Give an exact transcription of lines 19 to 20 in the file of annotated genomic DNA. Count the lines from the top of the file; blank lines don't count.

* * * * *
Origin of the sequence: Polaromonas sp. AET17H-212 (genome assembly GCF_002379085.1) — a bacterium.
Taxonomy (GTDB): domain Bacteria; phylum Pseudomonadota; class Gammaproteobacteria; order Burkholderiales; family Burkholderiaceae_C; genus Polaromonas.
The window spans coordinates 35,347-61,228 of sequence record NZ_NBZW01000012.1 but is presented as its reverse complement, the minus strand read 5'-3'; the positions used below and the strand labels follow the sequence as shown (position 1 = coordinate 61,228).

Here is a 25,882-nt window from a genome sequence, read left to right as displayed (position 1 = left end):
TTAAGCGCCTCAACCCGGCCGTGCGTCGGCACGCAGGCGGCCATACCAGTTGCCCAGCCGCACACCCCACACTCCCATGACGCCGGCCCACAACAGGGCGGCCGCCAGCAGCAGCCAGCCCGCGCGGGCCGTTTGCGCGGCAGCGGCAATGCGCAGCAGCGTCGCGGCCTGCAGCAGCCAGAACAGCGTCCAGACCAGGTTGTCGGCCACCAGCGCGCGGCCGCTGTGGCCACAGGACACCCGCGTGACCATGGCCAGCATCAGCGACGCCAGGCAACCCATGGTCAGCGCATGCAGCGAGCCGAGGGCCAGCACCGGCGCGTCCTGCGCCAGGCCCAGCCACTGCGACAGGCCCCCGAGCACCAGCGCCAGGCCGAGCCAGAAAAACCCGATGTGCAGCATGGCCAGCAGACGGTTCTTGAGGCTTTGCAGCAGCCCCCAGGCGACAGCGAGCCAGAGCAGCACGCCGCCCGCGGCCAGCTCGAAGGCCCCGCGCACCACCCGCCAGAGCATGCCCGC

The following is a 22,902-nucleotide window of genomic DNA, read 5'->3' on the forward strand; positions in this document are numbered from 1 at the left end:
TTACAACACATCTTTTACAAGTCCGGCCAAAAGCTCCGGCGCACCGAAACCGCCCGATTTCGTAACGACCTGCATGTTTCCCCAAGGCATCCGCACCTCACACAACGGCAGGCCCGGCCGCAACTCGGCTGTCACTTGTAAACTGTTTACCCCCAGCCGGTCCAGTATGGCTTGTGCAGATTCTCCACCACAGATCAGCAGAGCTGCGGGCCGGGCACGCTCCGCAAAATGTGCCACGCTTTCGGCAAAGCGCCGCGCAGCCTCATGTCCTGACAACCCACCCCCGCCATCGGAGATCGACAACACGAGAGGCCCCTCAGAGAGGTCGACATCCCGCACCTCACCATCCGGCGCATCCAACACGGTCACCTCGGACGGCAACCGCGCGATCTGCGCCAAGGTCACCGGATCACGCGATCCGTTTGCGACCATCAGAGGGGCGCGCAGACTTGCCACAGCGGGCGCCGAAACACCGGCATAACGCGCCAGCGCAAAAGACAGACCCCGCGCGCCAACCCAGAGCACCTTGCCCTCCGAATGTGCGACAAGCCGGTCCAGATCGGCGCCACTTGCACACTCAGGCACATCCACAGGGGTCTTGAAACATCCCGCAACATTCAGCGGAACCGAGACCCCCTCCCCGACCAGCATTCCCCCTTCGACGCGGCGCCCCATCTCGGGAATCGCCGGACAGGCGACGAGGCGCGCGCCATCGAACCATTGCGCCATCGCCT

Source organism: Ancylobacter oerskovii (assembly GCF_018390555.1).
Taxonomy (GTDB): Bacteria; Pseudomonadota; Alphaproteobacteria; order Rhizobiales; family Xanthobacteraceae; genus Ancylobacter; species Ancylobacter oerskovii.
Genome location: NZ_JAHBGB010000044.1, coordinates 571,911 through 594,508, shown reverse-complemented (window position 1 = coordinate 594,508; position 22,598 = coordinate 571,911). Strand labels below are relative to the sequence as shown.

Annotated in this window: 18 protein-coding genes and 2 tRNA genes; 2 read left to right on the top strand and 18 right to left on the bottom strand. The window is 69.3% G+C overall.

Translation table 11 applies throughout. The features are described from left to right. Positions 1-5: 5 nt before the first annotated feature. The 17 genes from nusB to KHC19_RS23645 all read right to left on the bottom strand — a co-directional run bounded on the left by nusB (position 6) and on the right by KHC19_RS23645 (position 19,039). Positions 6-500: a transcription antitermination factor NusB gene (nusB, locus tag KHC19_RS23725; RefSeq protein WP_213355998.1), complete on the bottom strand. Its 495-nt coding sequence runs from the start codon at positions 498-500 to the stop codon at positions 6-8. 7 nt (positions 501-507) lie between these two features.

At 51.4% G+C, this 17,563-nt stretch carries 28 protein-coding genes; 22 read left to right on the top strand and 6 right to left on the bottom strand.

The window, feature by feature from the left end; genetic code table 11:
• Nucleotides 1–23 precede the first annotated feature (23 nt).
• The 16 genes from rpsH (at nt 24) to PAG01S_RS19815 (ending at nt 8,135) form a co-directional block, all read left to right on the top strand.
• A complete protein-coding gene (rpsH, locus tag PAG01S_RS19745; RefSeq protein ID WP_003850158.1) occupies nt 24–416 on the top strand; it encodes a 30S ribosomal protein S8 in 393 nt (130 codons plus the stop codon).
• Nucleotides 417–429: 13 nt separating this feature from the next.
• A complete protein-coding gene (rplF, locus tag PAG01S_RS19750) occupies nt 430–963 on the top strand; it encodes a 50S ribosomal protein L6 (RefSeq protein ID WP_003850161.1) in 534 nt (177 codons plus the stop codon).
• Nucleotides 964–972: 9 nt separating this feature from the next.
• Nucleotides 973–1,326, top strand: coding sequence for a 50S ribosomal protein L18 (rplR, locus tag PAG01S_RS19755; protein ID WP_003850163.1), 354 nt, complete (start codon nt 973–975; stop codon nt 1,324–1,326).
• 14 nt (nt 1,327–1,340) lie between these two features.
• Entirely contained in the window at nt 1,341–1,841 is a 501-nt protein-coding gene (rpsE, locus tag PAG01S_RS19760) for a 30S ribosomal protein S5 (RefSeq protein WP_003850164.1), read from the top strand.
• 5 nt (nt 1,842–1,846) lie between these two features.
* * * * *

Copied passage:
• A complete protein-coding gene (rplF, locus tag PAG01S_RS19750) occupies nt 430–963 on the top strand; it encodes a 50S ribosomal protein L6 (RefSeq protein ID WP_003850161.1) in 534 nt (177 codons plus the stop codon).
• Nucleotides 964–972: 9 nt separating this feature from the next.